The eternal search for leisure time and activities, the perking up at distractions, the ever increasing opportunities for instant gratification in any area…
Funnily, I became frum partly BECAUSE I rejected a life void of meaning.
And I’m still frum because I really believe in this.
I know this is what Hashem wants.
But I can’t deny the double–whammy of both my cultural indoctrination and certain aspects of my personality.
Not everyone suffers from this issue because they have other issues. But this is definitely mine and it’s an issue for a lot of people.
Discover the Purpose of Each World
“This World is for milchama;
Or as she emphasized it: “This world is for milchama; the Next World is for menucha.”
And Rebbetzin Heller has proven herself to be quite the spiritual soldier, what with her dedication to teaching, her hospitality, her large family, and more.
So this statement resonated with me because I sensed it was exactly the antidote I needed.
Everything I’d encountered in my upbringing pointed to finding menucha in this world.
Even “Live for today!” and “Follow your dreams!” and “Work hard, play hard!” were about achieving some kind of nachas in this world, even if it was a stress-filled kavod-seeking nachas. I still remember a song whose chorus was: “Fight for your right…to paaaarty!”
So even the fights and riots seen in America in recent years are often just a way to feel strong and superior, to let off steam, and to steal beer, electronics, and toys.
Angry Americans today aren’t fighting against their yetzer hara, they’re fighting FOR their yetzer hara.
Nonetheless, the proper mindset is:
“This World is for milchama; the Next World is for menucha.”
And I’ve been wrestling with it ever since.
Introducing the World of Tikkun
She told the story of a female baalat teshuvah in her late thirties who got engaged to a thirtysomething chassidish businessman (whose Chassidic group marries off its young men and women by the age of 20).
After determining that he was indeed a decent guy who simply hadn’t met his zivug until now, they got engaged.
But when they discussed their favorite places in the world, he said he loved San Francisco because of its beautiful bridge.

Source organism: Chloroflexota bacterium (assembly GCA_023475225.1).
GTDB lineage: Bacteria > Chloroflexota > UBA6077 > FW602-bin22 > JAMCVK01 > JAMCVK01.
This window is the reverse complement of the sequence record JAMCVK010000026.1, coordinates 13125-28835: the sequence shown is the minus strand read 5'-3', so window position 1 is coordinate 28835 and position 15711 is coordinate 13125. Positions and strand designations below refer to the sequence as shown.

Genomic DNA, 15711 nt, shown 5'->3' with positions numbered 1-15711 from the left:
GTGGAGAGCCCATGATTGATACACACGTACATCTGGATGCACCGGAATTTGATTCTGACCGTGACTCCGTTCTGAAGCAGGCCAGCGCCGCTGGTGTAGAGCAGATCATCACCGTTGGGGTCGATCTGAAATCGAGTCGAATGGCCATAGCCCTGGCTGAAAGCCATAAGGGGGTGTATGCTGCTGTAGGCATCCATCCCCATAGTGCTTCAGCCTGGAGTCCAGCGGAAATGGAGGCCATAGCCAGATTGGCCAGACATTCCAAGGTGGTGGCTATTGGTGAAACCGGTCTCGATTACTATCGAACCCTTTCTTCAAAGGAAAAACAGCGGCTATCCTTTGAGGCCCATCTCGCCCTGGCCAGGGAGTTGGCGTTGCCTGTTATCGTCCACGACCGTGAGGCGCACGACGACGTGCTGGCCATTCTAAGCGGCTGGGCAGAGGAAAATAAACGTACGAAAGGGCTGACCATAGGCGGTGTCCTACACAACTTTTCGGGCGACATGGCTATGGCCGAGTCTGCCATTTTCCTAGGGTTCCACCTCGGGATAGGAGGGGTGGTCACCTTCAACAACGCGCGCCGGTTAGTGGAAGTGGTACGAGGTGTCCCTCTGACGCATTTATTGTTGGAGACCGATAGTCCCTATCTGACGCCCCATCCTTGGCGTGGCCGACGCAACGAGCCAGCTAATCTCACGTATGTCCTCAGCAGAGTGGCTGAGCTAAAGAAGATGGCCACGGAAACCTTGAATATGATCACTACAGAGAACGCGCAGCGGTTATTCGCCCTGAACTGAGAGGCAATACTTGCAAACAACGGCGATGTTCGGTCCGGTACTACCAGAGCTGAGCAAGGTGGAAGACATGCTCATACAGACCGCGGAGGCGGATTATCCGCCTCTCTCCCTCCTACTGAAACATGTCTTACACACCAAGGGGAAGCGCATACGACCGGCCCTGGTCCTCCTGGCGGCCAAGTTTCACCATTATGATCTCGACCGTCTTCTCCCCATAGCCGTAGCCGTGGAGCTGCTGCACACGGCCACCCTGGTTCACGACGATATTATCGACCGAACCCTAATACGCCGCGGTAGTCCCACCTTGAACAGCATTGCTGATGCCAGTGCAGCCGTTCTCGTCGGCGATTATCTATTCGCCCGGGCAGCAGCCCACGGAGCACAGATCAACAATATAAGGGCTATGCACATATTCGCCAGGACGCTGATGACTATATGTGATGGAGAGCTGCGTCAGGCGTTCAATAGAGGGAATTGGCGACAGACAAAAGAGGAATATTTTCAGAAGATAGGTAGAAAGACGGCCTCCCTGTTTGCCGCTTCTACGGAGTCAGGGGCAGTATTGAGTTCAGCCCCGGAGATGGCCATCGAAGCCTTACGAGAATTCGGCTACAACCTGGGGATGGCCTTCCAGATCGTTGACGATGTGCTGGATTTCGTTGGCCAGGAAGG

“Gay people?” he said. “I didn’t think the people there looked so much happier than anywhere else.”
Dread speared into the heart of the kallah. She realized that despite her chassan's wide travels and business savvies, he’d guarded his innocence so well, he could have no idea of her own past. And she dreaded him finding out because she knew she’d feel cheap and repulsive (her words, not mine) when he’d invariably make this discovery.
So Rebbetzin Heller bravely rang up the chassan’s Rebbe and very delicately explained the kallah’s concerns.
“I know exactly what you’re talking about,” the Rebbe said. “I spoke with him about this before he even went out with her. Of course she has a past. How could she not have a past?”
For the kallah's sake, Rebbetzin Heller wanted to know how the chassan felt about it.
“I’ll tell you what I told him,” the Rebbe continued. “This is Olam Hatikkun.” (The World of Fixing/Repair/Rectification.) “Nothing in This World is perfect. Not me. Not him. Not her. Not you. It’s the World of Tikkun. It’s the world where we all have to select where we want to be and who we want to be by rejecting who we don’t want to be and what we aren’t.”
And the chassan accepted it.
Then the Rebbe asserted that if the kallah ever wanted to contact him directly, she could feel free to do so.
So again, the Rebbe's definition of This World as the World of Tikkun:
- Reject who you don't want to be.
- Reject what you aren't.
- Select who you want to be.
- Select where you want to be.
Tikkun: It's the Real Thing
Healthy shame, yes.
Toxic shame, no.
Many people comment on how exasperated, frustrated, exhausted, and angry they feel about the constant struggle with a nisayon. (And I can feel this way as much as anyone else.)
In a particularly challenging nisayon, a person can fail many more times than she succeeds. The struggle can feel so worthless and meaningless.
But it’s NOT.
That struggle is exactly what we’re here for: It’s Olam Hatikkun.
It’s a world of stitching, then ripping out stitches, then starting the stitch over again.
It’s sculpting, then mashing everything back into a mound of clay, then starting over again.
It’s painting, then getting nicks, scratches, and holes, then plastering, scraping, and repainting again.
If at all possible, rather than feeling defeated and down on yourself when struggling, you can also feel good and happy (at least a tiny bit) about that feeling of struggle, even as you feel fed up with it.
The 2 Ultimate Questions
- Who am I not?
- Who am I?
She explains that according to Chovot Halevovot, the answer to “Who am I?” is:
“I am a person of transcendence.”
And the Chovot Halevavot details 4 qualities regarding this (i.e. that define our portion in the World to Come).
- my emuna." (i.e., knowing that God is behind everything)
- my willingness to give to the other and to affect the other."
- my ability to suffer and meet challenges."
- my ability to want to know Torah and to live it."
These are the goals.
Your unique path is to find your way to actualize these goals within you.
Our Purpose in This World
What is the Main Purpose of Your Existence?